LEESBURG, Va.--(BUSINESS WIRE)--PhishMe Inc., a leading provider of human phishing defense solutions, has revealed that the second quarter of 2016 saw ransomware firmly establish itself as a mature business model, with the threat showing no outward signs of diminishing. Encryption ransomware now accounts for 50 percent of all malware configurations, meaning that it is no longer considered simply a means for making a quick profit, but a permanent fixture on the threat landscape.
Published today, PhishMe’s Q2 2016 Malware Review identified three key trends previously recorded earlier in the year, but now firmly established:
- Encryption ransomware: Given the tenacity and frequency of ransomware phishing attacks, it appears cybercriminals now consider this a tried and trusted business model
- Rise in evasion techniques: PhishMe encountered an increase in the number and volume of malware deployments incorporating simple evasion techniques to circumvent protection by security solutions
- Simple attacks still pack a punch: Numerous deployments of malware were recorded with less sophisticated actors who still wield robust feature sets
In March of 2016, PhishMe malware analysis noted a strong diversification of ransomware strains and were responsible for 93 percent of all malware payloads delivered that month. The Q2 malware research shows that ransomware has begun consolidation in May and June as Cerber encryption ransomware and Locky strongly dominated in the ransomware scene. The research behind this ransomware evolution strongly supports the notion that ransomware has effectively become a major business model for threat actors, seeking the most advantageous and cost-effective means for generating sustainable profits.
“Barely a year ago, ransomware was a concerning trend on the rise. Now, ransomware is a fully established business model and a reliable profit engine for cybercriminals, as threat actors involved treat it as a legitimate industry by selling information, tools and resources to peers based all around the world,” explained Rohyt Belani, CEO & Co-Founder, PhishMe. “Empowering the human element to detect and report these campaigns needs to be a top priority for organizations if they are to protect themselves from a threat that is here for the long term.”
The report also unveils findings on the usage of steganographic and ciphers in malware delivery, an increasingly popular anti-analysis technique designed to bypass security solutions and the efforts of security researchers. Using a common steganographic technique, threat actors are able to hide the Cerber executable of a Cerber malware payload within a seemingly harmless image file – sneaking past layers of security technologies to make its way into the target victim’s inbox. The report provides further examples on how the executables are embedded and what to look for when conducting a deep ransomware analysis.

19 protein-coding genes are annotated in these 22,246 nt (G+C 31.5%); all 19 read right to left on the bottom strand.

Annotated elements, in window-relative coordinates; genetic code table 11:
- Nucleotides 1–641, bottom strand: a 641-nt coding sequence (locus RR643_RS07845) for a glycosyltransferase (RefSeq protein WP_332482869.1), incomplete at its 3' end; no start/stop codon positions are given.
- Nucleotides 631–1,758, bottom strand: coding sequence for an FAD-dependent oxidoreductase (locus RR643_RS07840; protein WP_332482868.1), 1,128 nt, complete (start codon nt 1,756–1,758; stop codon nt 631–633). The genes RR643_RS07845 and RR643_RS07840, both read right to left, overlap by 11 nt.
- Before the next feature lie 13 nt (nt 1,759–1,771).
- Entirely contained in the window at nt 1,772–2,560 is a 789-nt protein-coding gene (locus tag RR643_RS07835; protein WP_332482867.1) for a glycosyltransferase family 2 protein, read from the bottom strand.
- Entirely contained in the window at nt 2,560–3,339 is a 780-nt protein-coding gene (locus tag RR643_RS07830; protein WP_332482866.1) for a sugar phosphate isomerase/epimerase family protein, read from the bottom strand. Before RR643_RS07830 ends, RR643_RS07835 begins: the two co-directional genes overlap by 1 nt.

Additionally, the Q2 2016 Malware Review also sheds light on remote access Trojan utilities, which have garnered significant attention recently due to their purported use in the high profile intrusion and apparent theft of data from the Democratic National Committee. While details regarding the attack are still private, deployment of remote access Trojans via phishing email is a frequent occurrence. The risks associated with these less-sophisticated, yet feature-packed malware utilities have been underscored through frequent use by advanced actors.
To download a full copy of the Q2 2016 Malware Review, click here.
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PhishMe is the leading provider of human-focused phishing defense solutions for organizations concerned about their susceptibility to today’s top attack vector — spear phishing. PhishMe’s intelligence-driven platform turns employees into an active line of defense by enabling them to identify, report, and mitigate spear phishing, malware, and drive-by threats. Our open approach ensures that PhishMe integrates easily into the security technology stack, demonstrating measurable results to help inform an organization’s security decision making process. PhishMe’s customers include the defense industrial base, energy, financial services, healthcare, and manufacturing industries, as well as other Global 1000 entities that understand changing user security behavior will improve security, aid incident response, and reduce the risk of compromise.